...give your guests the option for an online RSVP if you think you will get more RSVPs that way. If you don't think many of your friends will remember to send in their wedding RSVPs, then you may want to include an email on the RSVP card for them to use. You can also often set this up via your wedding website. consistent with your "plus ones." Though the rule can easily get blurred regarding who you should give a plus one to and who you don't need to, the best rule is to be consistent. Whether you draw the line at dating, or allow everyone over 18 to bring a plus one, be consistent so that when you're questioned you have a rule to fall back on and you don't hurt feelings by doing a "case-by-case" analysis.

...check spelling. If nothing else, make sure your spelling is correct!

when sending your wedding invitations Don't:

...feel restricted to a certain format. There are many different wording variations that you can choose from, or you can construct your own. Consider the type of event you are desiring and build your invitation to fit that. The most important factor is ensuring that all the important information is conveyed to your guests. A good general rule is to give each piece of important information its own line (hosts names, date, time, location, etc.)

...go for a casual style invitation if you're having a formal event. Your invitation sets the tone for your event. Though, as I mentioned above, you have room to play around with the style, you should also be sure that your invitation is setting your guests expectations for your wedding day.

...include your registries. That's what your wedding website is for! You can also ask your close friends and family to help you spread around where you're registered, and of course you can tell people if they ask. Even if you don't want guests to bring gifts at all, I'm afraid it's still considered rude to include that on your invitation. (Do include information about your wedding website in your invitations, though - the RSVP card is great for this - so that they have access to the information.)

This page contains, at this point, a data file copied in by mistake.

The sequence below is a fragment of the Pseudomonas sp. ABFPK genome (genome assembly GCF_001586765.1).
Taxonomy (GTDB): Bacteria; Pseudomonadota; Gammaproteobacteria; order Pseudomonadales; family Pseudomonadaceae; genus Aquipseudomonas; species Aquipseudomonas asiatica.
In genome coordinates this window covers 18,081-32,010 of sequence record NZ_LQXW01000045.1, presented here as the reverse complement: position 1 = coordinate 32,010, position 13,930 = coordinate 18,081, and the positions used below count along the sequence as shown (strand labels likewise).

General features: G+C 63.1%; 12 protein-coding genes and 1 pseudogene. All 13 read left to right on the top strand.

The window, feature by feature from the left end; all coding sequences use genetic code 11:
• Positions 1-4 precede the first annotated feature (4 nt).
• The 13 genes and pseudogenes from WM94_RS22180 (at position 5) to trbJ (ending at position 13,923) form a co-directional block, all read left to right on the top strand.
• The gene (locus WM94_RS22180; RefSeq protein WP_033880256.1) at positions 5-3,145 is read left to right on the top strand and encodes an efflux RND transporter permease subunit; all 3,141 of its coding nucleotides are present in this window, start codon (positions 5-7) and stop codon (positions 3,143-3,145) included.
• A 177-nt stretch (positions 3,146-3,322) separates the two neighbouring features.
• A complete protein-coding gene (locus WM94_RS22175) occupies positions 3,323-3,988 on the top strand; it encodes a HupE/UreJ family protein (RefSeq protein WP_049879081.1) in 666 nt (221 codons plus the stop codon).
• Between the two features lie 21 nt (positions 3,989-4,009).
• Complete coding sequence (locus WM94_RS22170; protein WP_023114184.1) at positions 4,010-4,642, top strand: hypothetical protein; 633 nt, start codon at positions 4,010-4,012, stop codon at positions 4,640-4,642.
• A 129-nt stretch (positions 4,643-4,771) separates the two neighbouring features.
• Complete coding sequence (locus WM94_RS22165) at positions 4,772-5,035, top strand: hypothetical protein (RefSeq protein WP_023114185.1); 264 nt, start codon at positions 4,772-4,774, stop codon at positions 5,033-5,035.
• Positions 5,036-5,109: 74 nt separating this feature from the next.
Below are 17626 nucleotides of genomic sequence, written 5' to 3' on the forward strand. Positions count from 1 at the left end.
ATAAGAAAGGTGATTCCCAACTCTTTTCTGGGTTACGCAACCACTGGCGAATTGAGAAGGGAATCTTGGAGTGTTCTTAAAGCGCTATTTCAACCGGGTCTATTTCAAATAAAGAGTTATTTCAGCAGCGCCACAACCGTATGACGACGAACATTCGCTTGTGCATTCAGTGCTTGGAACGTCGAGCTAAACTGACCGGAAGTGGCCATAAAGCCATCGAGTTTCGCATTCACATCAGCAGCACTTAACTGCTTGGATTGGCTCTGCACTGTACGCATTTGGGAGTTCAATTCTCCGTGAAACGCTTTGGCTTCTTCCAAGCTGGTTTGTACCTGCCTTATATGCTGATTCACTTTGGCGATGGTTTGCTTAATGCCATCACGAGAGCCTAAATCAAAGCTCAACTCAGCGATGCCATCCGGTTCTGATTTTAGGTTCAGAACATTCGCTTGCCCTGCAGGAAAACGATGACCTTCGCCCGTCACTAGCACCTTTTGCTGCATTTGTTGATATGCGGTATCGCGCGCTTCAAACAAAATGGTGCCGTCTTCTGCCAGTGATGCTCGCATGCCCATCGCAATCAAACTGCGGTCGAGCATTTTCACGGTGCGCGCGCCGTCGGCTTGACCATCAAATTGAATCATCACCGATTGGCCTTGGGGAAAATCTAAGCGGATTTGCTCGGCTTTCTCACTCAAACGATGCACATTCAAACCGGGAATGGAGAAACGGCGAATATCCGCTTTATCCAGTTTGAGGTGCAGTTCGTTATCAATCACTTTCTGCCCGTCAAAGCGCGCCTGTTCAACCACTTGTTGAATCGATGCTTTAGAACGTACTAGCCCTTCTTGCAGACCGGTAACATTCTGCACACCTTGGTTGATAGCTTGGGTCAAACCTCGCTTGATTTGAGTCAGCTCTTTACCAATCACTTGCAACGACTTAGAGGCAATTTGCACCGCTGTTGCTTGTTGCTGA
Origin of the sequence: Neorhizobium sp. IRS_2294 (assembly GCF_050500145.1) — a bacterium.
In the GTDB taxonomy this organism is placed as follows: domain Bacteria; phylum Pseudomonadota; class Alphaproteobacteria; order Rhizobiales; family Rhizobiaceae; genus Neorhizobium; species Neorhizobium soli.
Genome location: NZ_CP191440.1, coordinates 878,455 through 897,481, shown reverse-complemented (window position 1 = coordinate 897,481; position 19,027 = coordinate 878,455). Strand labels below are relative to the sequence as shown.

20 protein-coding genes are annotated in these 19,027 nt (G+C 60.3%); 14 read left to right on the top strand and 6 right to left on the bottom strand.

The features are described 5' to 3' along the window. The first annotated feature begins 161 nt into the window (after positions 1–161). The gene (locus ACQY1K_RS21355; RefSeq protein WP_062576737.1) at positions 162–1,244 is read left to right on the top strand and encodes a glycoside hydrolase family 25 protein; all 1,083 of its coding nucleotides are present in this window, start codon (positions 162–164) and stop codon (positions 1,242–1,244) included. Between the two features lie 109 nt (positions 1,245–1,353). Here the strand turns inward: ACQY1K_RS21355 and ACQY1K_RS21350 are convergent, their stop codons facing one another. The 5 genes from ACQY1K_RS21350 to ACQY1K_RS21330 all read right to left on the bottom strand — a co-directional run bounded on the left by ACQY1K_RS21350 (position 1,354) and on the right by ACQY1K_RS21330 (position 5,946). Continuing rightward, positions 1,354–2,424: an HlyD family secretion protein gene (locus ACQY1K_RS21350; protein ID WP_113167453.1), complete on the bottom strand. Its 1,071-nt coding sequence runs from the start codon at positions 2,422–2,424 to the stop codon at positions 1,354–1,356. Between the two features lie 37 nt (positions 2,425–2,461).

...use printed labels to address your invitations. Getting the addresses beautifully printed onto the envelopes (there are services which offer this) is one thing, but printed labels can make guests feel like you're approaching your wedding with a less than detailed eye. Plus, labels don't always handle the post well, especially if they get moist, so to ensure your guests get their invitations just go with handwriting. Don't like your handwriting but can't hire a calligrapher? Find some friends who may be willing to do it!

...list your wedding and reception as "adult only." Instead, be very specific about who is invited to your wedding by listing each person on the outer (and inner) envelope. 

...don't include a false start time. Guests know better than to be late to weddings and often arrive around 30 minutes early. If your ceremony is scheduled to start at 7, then please list that time on your invitations. I know you don't want anyone to miss out, but if you list 6:30 on your invitations, some guests will be waiting around for an hour for the ceremony to start. If 7 o'clock rolls around and guests are still filing in the doors, your coordinator will wait to start the ceremony until they have found a seat.